Then there are league tables. These can indeed be useful for parents who want the best education for their children. Exams are indispensable to league tables. They become the measure of everything and parents are surprised these days to find themselves poring over league tables wondering what to do for the best.
Who gains from all this? The politicians, for starters. They can use the statistics to 'prove' that things are improving. Then there are the examining boards, who may make silly mistakes but who benefit from the extra business. Some schools work the system to their advantage: the more pupils their good results attract, the higher their income. Some teachers, with their performance-related pay, may also gain. But the biggest winners are in the cramming industry. Private tutors have never been in such demand. This makes a nonsense of the whole business. If a school produces good results because most of its parents can afford private tuition, then the league tables become meaningless. They are also devalued when teachers cheat by helping children answer their papers. It's impossible to say how much of it goes on, but the Sats results over the past seven years suggest great improvements in literacy and numeracy which are not always borne out by independent research. I suppose continuous assessment, the teachers' preferred method, is open to similar abuse.
Who loses from all this? The schools who do not cheat and who have to face much higher bills in examination fees; a typical secondary school might have to fork out an extra £20,000 a year. The teachers who feel their vocation is being stolen from them; instead of teaching they must become administrators of an educational process. But the biggest losers, it goes without saying, are the children. It is desperately sad to talk to children who seem to spend half their young lives worrying about the next set of exams and measuring their success only by those results.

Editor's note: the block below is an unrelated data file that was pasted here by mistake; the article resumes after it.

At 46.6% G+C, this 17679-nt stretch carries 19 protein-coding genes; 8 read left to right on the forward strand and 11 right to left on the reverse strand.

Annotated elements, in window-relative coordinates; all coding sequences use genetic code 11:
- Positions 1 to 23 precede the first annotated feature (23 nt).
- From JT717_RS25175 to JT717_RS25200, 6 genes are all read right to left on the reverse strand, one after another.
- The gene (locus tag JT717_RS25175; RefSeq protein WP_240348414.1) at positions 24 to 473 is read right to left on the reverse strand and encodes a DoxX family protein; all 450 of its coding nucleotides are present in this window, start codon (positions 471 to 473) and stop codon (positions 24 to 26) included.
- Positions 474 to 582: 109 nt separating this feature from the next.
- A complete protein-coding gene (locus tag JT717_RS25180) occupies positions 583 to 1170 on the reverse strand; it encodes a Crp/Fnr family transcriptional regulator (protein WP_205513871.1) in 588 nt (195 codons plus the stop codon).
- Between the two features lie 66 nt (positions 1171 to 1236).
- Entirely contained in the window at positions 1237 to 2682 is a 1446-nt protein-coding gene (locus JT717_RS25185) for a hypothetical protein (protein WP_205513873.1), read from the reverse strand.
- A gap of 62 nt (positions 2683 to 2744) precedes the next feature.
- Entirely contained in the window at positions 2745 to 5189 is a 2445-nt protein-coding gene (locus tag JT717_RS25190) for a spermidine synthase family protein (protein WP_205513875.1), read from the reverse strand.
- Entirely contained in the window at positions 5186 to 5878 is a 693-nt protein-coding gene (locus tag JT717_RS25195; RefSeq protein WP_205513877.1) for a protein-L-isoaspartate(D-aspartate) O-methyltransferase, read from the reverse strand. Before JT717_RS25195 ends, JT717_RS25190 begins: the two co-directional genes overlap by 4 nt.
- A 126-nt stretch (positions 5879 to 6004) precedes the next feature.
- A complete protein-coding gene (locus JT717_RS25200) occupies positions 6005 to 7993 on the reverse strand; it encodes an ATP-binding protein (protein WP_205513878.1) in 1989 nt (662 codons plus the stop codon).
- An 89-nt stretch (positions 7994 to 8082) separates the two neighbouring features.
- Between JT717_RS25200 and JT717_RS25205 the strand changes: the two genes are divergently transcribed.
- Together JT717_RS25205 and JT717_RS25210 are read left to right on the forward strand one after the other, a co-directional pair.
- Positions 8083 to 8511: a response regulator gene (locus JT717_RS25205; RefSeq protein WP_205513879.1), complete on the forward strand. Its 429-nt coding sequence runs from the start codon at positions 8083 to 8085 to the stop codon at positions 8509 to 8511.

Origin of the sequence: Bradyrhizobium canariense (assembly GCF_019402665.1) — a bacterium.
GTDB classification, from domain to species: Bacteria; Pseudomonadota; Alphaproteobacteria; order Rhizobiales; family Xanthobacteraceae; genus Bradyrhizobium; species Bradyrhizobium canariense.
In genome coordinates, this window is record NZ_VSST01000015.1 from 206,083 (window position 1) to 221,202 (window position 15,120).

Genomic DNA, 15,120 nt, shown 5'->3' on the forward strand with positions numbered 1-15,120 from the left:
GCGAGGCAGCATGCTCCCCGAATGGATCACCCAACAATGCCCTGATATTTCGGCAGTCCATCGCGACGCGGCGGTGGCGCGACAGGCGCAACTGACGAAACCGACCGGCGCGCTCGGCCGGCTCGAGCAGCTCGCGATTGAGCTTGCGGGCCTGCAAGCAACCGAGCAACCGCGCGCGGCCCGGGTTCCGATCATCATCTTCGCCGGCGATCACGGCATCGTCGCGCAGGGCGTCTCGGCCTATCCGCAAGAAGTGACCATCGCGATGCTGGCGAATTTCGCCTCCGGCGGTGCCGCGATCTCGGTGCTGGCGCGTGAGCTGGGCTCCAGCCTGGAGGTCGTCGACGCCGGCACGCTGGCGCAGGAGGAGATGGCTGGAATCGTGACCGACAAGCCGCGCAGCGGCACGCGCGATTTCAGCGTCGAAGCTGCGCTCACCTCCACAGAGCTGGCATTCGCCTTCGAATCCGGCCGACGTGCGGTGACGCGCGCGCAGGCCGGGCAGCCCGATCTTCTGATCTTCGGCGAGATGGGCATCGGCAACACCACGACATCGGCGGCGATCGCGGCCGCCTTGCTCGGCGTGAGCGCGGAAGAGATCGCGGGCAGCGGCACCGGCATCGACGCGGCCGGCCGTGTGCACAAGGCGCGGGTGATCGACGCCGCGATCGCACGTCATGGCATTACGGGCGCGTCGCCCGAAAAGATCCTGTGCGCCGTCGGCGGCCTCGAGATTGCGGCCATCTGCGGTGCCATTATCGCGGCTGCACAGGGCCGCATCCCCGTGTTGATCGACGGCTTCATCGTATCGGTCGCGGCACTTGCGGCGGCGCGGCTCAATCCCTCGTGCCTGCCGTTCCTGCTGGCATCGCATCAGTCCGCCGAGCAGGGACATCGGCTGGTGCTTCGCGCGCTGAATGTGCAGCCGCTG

2) Find the English equivalents for the following in the text:
едва справляться с чем-л., подопечные, природный ум, глубина знаний, экзаменационная комиссия, извлекать выгоду из чего-л. (2 варианта), пользоваться спросом, призвание.
3) Find words and phrases in the article which mean the following:
1) forget the most important part of something (paragraph 1)
2) choose something (paragraph 2)
3) something that is passed on to following generations (paragraph 4)
4) learnt something by repeating it continuously(paragraph 4)
5) part of you when you are born (paragraph 4)
6) understood an idea or concept (paragraph 5)
7) government by someone or something with complete power (paragraph 6)
8) too important to be without (paragraph 7)
9) reading something very carefully (paragraph 7)
10) preparing for an exam in a short time (paragraphs 5 and 8)
11) shown or proved to be true (paragraph 8)
12) pay a lot of money for something unwillingly (paragraph 9)
4) Fill in the correct preposition or particle, then make sentences:
1) to lose sight .. smth; 2) to happen … smb; 3) … the age of 7; 4) to opt … smth; 5) to learn … rote; 6) to be good … (doing) smth; 7) the value … (doing) smth; 8) to be indispensable … smth; 9) to pore … smth; 10) to gain … smth; 11) to benefit … smth; 12) to work smth … smb’s advantage; 13) to be … demand; 14) to make a nonsense … smth; 15) improvement … smth; 16) to fork … (money); 17) to measure smth … smth.
5) Answer the questions:
1. What is “continual assessment”?
2. What are the advantages and disadvantages of exams/continual assessment? Which would you prefer?
4) Fill in the correct preposition or particle, then make sentences: 1) one teenager … fifteen; 2) to devote time … smth; 3) the effect of smth … smth; 4) to hold danger … smb; 5) (positive) response (of smb) … smth; 6) to spur smb … to do smth; 7) to deal … problems … parallel/ … sequence; 8) … the long term; 9) to be applied … smth; 10) to be … particular benefit; 11) to make … part of the syllabus. 5) Answer the questions: 1. What do most teachers and parents... [читать подробенее]
5) Explain the following metaphors. What is the writer’s purpose of using them, to your mind? 1. … fresh cohorts of young people pour out of the trenches to do battle with school and university examinations. 2. The emotional casualty rate is grievously high. 3. Schoolchildren are cudgelled into studying… . 4. … they peak too early… . 5. … a system the crowning glory of which is getting the highest possible mark. 6) Fill in the correct preposition or particle, then make... [читать подробенее]